Health Commission Rolls Out First-Ever Web Series About Dating Violence
For director Noah Christofer, the public service announcements from the late 1980s and early 1990s that tried to teach kids in high school about the trials and tribulations of young adulthood just weren’t working anymore.
To do something about their lack of educational value, he teamed up with the Boston Public Health Commission and created an eight-part series focused on actual issues, based on problems real students are having, to help deliver a modern-day message about life inside the halls of the city’s educational institutes.
On February 21, the BPHC will premier its first-ever web series, aptly named “The Halls,” which puts a lens on teen dating violence and relationships through the lives of three young men in Boston, and their struggles to navigate trauma, masculinity, and their own identities.
“I’m not aware of another health department in the country that’s done anything similar, so we see this as a very innovative approach to talking with youth and youth providers about healthy relationships in a non-traditional way,” said BPHC spokesman Nick Martin, who said the agency worked with Beyond Measure Productions to make the series.
Funding for the project came in the form of two grants given to the BPHC by the Department of Justice.
It’s what the creators call “education meets entertainment,” and aims to buck the trend of out-of-touch brochures and guides that might deter Boston’s young residents from picking up information on certain taboo subjects.
“One of the important parts for us was getting the voice of the teens, so how they dress, and how they talk,” said Christofer.
To do that, he enlisted the help of actual Boston students that are part of the BPHC’s Start Strong initiative. Start Strong is a program of the Division of Violence Prevention aimed at working with young people to fight relationship abuse.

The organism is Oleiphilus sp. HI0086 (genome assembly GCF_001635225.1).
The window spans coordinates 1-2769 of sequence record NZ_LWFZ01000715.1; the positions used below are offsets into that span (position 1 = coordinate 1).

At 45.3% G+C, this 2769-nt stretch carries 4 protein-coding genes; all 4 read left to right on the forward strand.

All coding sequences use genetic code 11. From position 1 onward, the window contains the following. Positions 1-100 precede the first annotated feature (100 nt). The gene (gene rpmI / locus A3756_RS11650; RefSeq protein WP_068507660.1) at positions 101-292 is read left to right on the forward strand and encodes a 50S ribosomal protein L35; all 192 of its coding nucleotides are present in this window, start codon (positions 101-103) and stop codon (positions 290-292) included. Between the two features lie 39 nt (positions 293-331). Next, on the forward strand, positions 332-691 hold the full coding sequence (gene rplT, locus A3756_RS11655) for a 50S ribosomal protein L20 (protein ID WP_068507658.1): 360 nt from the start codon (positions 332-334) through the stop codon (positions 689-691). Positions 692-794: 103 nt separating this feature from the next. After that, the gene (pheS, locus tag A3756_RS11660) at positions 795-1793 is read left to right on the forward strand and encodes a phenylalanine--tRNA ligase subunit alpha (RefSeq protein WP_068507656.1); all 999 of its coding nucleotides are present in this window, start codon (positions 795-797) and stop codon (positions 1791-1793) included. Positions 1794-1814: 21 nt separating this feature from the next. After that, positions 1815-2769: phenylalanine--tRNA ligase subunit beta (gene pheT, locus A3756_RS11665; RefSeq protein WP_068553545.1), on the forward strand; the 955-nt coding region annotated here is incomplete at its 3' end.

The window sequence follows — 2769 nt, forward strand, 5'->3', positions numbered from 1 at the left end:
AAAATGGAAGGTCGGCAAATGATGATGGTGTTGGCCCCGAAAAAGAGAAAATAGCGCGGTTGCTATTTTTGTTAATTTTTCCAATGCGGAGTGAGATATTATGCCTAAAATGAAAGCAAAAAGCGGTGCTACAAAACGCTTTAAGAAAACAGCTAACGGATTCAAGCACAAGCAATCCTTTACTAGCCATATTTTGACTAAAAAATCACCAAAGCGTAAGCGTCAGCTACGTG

“We needed them to help sculpt that and add the color to the film. If not, who knows who this would have targeted. We really wanted it to relate to the youth that we were trying to target,” said Christofer. “The content came from the commission, but we sat down with the youth and created the stories. We wanted to target those specific areas. We just were adding the color in order to create the story.”
The creators also attended focus groups and talked to young men in high school and middle school about common problems, rather than conjuring up ideas based on media reports, or what adults think teens struggle with. Much of the content of the series was derived from the themes of those conversations.
Using the same fictional characters, and one long story line, the eight-part web series details a school wide problem over the course of a couple of days, with subplots tucked away throughout the episodes.
“There are three main stories, and then we have the characters around them that either enhance that issue, or try to allow the main character to look at themselves and how they identify with what’s going on in their life,” said Christofer. “One of our biggest challenges was lets not makes this a PSA. We wanted to get the message out there, and actually provide drama and entertainment and relate-ability with the characters. With that, if [students] can relate to a character, and see how they evolve and adapt to whatever issue it is, it will help.”
The BPHC will host a special screening and meet and greet with the stars and directors of “The Halls” at Emerson College on Friday, February 21, to a crowd of about 200 Boston teens, the series’ main target.
From there, officials will roll out two episodes per week, for four weeks, starting on February 25. New episodes will be available online at thehallsboston.com every Tuesday and Thursday. A trailer for the series is already available.
“Hopefully [the series] makes [the topics] something that’s approachable. I remember being in health education and sex education, and you could picture the typical after school special, and that’s exactly the opposite of what we are trying to do,” said Martin. “We wanted to make a series people were interested in watching, and also [form] a discussion to talk about actual problems.”
Previews of the series will be running at two local AMC movie theaters, prior to previews, to help spread the word. If the series proves to be a success, the BPHC will think about how it fits into the Boston school system’s current health curriculum, and whether or not they could be viewed during school hours for educational purposes. “We are hoping to get a national reach as well, since it’s online,” said Nicole Daley, program director for the Start Strong initiative. “Right now our initial strategy is to gain traction…we have been contacted by different schools to come air them.”
In the meantime, there are discussion guides and resources available to both educators and the core demographic, students, which can be easily accessed on the “The Halls” website.